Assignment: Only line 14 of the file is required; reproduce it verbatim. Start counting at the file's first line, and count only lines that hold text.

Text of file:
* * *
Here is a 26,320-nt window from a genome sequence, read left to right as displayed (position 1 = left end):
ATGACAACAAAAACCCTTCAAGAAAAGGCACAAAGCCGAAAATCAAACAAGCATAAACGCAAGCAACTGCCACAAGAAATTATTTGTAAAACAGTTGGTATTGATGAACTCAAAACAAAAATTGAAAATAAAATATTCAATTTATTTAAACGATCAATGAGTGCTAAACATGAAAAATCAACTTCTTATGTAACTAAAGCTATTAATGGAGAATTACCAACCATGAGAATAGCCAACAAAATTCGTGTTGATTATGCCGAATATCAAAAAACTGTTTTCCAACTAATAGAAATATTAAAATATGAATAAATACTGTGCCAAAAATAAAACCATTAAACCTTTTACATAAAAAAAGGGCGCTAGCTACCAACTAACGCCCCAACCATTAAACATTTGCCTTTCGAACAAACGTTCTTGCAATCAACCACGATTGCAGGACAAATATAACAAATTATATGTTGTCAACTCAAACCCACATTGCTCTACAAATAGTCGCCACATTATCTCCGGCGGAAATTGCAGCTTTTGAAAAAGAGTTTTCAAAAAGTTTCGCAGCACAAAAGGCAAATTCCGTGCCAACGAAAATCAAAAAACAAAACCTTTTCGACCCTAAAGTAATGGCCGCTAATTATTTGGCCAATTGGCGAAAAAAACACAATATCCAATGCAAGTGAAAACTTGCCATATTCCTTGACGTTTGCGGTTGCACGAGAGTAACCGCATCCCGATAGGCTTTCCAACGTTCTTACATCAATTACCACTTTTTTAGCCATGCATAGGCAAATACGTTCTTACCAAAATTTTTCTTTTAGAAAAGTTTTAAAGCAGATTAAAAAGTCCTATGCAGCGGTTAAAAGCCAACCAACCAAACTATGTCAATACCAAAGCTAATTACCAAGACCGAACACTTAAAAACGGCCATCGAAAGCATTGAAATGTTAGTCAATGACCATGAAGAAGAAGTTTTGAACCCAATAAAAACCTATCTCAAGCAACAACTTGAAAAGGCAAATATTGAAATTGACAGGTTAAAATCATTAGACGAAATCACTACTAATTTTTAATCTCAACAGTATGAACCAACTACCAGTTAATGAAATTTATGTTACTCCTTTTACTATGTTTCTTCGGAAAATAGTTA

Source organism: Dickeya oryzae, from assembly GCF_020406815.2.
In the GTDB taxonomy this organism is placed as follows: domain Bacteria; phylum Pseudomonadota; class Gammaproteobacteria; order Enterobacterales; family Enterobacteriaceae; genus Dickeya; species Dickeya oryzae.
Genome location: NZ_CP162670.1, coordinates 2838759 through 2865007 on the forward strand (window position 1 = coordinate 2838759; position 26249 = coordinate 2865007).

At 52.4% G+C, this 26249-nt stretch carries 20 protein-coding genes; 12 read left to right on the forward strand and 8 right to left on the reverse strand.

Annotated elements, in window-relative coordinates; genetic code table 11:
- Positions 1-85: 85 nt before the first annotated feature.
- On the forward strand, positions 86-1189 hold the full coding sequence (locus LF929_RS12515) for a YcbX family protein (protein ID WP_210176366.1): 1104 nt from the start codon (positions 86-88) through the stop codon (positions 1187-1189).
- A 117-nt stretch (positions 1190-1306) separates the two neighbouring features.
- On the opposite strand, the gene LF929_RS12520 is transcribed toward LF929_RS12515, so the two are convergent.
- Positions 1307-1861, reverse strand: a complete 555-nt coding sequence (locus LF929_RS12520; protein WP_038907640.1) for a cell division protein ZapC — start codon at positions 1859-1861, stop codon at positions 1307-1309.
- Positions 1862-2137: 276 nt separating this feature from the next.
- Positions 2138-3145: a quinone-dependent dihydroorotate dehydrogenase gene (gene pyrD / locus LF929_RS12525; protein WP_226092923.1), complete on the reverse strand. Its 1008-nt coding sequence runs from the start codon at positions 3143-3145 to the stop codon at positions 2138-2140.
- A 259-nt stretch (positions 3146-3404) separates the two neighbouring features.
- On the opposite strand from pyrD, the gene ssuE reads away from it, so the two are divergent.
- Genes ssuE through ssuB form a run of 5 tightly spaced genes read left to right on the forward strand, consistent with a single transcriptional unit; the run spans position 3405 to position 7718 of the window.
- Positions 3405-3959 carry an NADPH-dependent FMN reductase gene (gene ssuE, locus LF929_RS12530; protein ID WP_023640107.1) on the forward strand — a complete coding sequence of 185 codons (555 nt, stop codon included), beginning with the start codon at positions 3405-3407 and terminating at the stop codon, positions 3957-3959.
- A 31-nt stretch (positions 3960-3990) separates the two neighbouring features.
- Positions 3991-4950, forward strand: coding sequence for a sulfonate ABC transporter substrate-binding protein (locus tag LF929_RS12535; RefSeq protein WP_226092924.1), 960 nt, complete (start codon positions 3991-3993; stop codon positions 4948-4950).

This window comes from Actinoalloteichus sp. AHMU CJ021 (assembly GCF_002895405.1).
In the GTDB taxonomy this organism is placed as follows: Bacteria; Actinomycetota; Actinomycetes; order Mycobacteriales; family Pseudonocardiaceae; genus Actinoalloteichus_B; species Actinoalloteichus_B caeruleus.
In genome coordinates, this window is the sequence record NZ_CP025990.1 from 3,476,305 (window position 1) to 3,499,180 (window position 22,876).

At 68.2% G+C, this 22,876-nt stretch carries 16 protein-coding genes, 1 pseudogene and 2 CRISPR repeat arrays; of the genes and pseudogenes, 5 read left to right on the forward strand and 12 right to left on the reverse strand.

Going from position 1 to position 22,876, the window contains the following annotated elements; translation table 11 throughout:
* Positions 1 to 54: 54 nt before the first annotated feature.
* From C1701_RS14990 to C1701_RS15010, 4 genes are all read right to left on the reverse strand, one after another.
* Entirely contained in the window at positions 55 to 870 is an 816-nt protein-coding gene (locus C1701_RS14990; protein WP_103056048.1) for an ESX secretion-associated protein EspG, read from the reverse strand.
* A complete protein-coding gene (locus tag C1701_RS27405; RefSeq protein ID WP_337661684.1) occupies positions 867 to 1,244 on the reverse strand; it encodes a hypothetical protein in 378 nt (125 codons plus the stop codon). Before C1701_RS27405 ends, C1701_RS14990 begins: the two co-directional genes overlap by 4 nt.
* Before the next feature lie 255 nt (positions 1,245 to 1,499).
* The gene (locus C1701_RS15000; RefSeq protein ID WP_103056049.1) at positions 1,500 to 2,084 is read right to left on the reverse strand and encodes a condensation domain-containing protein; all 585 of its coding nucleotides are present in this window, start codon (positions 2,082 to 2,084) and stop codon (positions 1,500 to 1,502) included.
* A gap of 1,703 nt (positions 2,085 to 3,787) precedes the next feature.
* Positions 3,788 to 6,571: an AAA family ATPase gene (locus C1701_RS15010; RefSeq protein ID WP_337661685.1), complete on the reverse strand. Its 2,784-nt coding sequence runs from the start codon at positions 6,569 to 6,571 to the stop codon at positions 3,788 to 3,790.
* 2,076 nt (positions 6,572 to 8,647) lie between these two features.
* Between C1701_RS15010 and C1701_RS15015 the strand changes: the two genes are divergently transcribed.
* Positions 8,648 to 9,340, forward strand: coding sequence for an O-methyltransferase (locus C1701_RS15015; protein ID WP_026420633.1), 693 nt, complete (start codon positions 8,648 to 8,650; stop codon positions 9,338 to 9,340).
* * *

- Positions 2138-3145: a quinone-dependent dihydroorotate dehydrogenase gene (gene pyrD / locus LF929_RS12525; protein WP_226092923.1), complete on the reverse strand. Its 1008-nt coding sequence runs from the start codon at positions 3143-3145 to the stop codon at positions 2138-2140.